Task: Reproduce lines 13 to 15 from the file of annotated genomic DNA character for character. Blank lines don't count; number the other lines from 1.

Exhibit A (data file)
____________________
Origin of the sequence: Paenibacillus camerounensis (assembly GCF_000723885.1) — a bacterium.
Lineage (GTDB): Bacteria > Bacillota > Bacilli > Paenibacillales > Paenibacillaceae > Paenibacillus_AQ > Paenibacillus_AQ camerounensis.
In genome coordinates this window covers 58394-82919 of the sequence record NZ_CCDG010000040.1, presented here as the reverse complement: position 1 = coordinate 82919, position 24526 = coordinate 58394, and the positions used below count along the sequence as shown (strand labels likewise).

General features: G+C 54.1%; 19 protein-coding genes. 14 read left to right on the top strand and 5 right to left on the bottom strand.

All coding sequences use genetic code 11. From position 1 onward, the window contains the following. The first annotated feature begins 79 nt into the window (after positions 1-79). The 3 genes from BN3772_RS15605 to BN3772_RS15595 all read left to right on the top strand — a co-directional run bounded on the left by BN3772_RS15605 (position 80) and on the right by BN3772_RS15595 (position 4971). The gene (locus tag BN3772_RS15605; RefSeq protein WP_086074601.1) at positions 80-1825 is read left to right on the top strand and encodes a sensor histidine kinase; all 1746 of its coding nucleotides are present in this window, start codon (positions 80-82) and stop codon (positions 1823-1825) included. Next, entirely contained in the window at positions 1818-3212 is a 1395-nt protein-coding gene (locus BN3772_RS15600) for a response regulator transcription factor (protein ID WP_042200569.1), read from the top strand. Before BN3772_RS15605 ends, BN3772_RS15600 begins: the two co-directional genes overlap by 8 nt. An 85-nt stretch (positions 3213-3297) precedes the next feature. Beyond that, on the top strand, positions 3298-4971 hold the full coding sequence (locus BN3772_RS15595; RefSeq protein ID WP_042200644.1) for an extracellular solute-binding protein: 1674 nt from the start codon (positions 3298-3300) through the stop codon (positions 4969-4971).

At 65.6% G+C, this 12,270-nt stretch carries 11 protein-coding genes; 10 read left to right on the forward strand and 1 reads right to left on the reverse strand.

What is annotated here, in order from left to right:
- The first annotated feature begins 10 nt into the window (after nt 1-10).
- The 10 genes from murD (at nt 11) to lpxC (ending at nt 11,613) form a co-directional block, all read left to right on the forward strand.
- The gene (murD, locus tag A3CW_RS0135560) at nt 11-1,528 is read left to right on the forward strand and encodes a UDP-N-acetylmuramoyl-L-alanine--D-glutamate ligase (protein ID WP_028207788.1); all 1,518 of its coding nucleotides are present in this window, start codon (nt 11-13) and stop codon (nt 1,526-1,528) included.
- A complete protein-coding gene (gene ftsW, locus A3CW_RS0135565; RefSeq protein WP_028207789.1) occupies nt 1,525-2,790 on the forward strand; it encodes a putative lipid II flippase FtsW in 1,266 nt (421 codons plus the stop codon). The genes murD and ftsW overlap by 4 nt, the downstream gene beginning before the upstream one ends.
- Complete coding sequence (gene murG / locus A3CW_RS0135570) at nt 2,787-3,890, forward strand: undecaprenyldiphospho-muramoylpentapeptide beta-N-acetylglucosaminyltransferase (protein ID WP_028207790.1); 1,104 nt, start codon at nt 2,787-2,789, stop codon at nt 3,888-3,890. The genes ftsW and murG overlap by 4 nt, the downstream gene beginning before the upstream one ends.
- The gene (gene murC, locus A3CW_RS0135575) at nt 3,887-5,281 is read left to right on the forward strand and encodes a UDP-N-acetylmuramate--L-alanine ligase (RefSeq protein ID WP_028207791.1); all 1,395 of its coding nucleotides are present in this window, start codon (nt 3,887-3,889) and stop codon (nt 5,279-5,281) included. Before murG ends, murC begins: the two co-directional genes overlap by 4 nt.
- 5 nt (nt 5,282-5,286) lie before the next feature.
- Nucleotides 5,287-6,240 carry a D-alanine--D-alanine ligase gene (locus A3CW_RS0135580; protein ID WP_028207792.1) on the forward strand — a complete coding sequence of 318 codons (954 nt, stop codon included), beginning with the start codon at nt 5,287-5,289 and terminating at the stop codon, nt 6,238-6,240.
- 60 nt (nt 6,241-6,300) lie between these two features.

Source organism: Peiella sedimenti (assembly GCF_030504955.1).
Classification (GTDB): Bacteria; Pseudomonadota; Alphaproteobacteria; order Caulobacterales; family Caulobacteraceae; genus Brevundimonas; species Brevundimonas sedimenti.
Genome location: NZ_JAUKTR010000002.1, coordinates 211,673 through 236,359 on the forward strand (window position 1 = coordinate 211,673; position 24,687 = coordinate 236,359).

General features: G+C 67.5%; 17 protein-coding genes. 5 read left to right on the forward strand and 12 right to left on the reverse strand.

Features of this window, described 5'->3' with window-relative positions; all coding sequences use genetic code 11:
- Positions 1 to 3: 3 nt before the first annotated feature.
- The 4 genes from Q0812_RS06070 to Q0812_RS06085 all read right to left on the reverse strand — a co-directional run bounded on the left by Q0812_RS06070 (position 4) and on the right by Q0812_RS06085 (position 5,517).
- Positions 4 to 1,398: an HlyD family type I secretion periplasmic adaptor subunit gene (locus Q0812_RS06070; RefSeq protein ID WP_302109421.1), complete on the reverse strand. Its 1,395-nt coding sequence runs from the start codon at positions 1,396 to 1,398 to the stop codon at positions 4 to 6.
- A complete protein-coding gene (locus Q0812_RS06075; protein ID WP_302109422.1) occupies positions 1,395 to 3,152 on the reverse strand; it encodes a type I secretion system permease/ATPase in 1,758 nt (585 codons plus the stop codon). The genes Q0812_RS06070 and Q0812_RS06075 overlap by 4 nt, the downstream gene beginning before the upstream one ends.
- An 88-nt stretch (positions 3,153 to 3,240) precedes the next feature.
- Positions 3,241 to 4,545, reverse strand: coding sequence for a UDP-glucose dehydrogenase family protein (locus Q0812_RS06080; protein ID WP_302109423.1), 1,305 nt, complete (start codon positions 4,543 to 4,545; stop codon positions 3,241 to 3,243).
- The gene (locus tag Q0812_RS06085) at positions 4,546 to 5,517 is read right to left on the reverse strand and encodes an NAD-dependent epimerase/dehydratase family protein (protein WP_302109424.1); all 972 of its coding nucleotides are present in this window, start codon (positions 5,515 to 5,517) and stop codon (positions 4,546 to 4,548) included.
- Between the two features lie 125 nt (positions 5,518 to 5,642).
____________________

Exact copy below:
- The gene (gene murC, locus A3CW_RS0135575) at nt 3,887-5,281 is read left to right on the forward strand and encodes a UDP-N-acetylmuramate--L-alanine ligase (RefSeq protein ID WP_028207791.1); all 1,395 of its coding nucleotides are present in this window, start codon (nt 3,887-3,889) and stop codon (nt 5,279-5,281) included. Before murG ends, murC begins: the two co-directional genes overlap by 4 nt.
- 5 nt (nt 5,282-5,286) lie before the next feature.
- Nucleotides 5,287-6,240 carry a D-alanine--D-alanine ligase gene (locus A3CW_RS0135580; protein ID WP_028207792.1) on the forward strand — a complete coding sequence of 318 codons (954 nt, stop codon included), beginning with the start codon at nt 5,287-5,289 and terminating at the stop codon, nt 6,238-6,240.